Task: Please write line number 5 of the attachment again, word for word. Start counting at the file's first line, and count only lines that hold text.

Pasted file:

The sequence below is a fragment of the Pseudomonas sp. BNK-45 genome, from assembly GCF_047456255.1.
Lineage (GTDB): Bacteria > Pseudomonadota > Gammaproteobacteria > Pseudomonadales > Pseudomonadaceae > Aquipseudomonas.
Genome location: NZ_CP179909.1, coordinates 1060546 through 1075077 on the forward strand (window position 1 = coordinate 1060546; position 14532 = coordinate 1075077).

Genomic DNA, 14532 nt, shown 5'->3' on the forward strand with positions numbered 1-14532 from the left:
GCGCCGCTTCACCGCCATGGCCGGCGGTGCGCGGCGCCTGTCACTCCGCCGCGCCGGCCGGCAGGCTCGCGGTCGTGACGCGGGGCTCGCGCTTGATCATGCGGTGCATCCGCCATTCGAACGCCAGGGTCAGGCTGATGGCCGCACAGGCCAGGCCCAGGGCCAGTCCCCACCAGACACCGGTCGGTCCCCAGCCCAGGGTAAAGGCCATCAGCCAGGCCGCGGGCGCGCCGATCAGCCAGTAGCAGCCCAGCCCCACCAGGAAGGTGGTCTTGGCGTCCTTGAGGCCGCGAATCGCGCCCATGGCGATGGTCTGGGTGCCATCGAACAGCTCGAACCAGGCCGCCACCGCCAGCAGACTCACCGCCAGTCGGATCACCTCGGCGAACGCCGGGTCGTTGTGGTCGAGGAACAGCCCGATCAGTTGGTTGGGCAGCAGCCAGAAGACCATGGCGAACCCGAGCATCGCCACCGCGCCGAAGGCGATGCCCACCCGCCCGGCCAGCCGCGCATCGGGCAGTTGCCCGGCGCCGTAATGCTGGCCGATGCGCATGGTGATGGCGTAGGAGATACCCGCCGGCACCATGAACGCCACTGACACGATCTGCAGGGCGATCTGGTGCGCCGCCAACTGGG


GCGCCGCTTCACCGCCATGGCCGGCGGTGCGCGGCGCCTGTCACTCCGCCGCGCCGGCCGGCAGGCTCGCGGTCGTGACGCGGGGCTCGCGCTTGATCATGCGGTGCATCCGCCATTCGAACGCCAGGGTCAGGCTGATGGCCGCACAGGCCAGGCCCAGGGCCAGTCCCCACCAGACACCGGTCGGTCCCCAGCCCAGGGTAAAGGCCATCAGCCAGGCCGCGGGCGCGCCGATCAGCCAGTAGCAGCCCAGCCCCACCAGGAAGGTGGTCTTGGCGTCCTTGAGGCCGCGAATCGCGCCCATGGCGATGGTCTGGGTGCCATCGAACAGCTCGAACCAGGCCGCCACCGCCAGCAGACTCACCGCCAGTCGGATCACCTCGGCGAACGCCGGGTCGTTGTGGTCGAGGAACAGCCCGATCAGTTGGTTGGGCAGCAGCCAGAAGACCATGGCGAACCCGAGCATCGCCACCGCGCCGAAGGCGATGCCCACCCGCCCGGCCAGCCGCGCATCGGGCAGTTGCCCGGCGCCGTAATGCTGGCCGATGCGCATGGTGATGGCGTAGGAGATACCCGCCGGCACCATGAACGCCACTGACACGATCTGCAGGGCGATCTGGTGCGCCGCCAACTGGG